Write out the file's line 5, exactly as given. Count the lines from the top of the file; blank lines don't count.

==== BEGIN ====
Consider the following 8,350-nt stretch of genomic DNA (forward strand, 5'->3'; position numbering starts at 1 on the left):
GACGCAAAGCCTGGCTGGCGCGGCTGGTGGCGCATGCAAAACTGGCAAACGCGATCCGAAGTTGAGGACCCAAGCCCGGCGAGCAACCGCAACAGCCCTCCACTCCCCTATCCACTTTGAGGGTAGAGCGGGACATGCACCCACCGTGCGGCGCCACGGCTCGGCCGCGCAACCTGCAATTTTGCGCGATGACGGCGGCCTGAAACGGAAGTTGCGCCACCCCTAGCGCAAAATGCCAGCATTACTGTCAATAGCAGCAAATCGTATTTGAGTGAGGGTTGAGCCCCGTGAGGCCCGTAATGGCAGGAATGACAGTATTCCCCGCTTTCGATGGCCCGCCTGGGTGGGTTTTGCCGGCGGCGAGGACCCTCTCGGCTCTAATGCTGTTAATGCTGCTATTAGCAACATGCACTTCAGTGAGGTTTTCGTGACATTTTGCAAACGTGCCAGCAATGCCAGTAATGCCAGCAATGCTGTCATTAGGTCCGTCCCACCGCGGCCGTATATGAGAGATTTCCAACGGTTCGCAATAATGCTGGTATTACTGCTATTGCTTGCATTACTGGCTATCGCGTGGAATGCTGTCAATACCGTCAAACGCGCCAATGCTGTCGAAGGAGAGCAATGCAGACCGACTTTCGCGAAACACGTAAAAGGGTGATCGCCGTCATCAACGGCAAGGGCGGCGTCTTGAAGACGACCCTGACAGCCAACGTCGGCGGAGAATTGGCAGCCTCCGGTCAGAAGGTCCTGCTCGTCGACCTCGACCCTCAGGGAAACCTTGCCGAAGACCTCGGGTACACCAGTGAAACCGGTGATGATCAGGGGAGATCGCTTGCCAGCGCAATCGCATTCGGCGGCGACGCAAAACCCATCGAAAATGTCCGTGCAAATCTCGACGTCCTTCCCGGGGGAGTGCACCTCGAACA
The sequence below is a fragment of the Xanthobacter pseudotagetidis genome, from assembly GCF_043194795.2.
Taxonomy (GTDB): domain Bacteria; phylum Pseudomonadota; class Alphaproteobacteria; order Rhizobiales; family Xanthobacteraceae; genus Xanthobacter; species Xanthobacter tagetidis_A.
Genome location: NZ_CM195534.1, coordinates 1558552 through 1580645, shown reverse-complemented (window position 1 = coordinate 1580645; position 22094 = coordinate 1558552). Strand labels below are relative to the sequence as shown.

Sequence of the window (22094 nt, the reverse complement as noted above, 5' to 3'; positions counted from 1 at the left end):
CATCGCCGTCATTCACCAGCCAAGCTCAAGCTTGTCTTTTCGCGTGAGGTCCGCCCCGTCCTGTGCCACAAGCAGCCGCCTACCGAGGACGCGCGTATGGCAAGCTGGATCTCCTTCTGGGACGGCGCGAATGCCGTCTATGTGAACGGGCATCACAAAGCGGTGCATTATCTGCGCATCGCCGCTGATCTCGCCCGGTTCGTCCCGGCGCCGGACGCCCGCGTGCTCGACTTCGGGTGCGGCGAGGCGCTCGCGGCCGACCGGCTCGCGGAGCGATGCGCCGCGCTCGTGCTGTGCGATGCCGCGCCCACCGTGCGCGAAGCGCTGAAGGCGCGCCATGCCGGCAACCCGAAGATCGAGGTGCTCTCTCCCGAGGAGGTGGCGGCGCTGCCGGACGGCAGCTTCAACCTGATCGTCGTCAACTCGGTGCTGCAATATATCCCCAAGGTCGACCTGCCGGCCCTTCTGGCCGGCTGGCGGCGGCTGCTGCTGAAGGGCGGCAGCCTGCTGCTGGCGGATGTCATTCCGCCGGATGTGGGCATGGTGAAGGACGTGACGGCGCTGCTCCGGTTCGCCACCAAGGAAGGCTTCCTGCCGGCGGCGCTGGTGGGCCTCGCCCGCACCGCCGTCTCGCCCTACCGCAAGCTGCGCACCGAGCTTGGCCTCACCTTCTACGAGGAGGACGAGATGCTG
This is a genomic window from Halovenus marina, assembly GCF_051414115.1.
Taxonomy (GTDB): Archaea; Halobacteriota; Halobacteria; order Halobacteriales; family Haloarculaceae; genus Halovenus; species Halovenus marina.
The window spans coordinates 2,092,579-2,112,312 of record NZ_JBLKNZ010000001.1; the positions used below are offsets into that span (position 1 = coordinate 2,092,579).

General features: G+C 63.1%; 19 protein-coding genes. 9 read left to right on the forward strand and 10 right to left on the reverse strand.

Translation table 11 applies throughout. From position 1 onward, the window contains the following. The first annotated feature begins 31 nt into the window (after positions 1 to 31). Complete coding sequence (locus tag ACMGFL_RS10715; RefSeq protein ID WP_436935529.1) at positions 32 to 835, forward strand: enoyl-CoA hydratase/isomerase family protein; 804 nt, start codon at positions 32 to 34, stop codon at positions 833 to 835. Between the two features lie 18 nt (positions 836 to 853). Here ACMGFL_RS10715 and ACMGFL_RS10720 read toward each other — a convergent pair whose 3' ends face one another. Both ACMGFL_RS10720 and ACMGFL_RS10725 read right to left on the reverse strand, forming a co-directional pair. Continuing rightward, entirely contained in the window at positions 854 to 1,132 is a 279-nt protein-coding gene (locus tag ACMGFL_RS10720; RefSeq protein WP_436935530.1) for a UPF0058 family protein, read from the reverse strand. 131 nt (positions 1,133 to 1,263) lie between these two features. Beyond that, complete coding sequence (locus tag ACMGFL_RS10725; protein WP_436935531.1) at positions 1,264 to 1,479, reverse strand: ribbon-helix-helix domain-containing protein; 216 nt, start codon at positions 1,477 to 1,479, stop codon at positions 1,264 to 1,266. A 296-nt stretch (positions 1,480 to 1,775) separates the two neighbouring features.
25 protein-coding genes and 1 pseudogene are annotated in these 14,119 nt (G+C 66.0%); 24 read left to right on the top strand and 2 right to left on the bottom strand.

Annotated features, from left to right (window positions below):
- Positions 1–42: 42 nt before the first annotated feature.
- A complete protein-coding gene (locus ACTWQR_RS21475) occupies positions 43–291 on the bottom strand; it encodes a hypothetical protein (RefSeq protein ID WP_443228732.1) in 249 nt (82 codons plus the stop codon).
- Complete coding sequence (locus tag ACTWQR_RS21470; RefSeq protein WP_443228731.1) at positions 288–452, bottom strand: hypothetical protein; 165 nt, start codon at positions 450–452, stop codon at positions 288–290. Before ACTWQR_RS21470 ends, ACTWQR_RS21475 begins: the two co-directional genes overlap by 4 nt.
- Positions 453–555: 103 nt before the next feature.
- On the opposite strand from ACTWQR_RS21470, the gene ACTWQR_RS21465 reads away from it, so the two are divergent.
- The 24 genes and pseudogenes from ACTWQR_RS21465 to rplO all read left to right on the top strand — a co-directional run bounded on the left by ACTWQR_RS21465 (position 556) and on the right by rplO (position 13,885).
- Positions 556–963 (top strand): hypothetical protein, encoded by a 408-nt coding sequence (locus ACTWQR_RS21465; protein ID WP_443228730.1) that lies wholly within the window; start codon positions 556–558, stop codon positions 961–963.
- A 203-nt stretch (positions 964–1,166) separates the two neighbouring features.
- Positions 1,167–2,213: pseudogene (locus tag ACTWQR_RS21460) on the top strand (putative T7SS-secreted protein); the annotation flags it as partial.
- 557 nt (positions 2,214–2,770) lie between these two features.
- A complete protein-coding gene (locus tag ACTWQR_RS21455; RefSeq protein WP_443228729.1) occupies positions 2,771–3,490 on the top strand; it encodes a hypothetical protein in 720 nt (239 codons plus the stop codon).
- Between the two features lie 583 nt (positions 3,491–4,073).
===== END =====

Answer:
Genome location: NZ_CM195534.1, coordinates 1558552 through 1580645, shown reverse-complemented (window position 1 = coordinate 1580645; position 22094 = coordinate 1558552). Strand labels below are relative to the sequence as shown.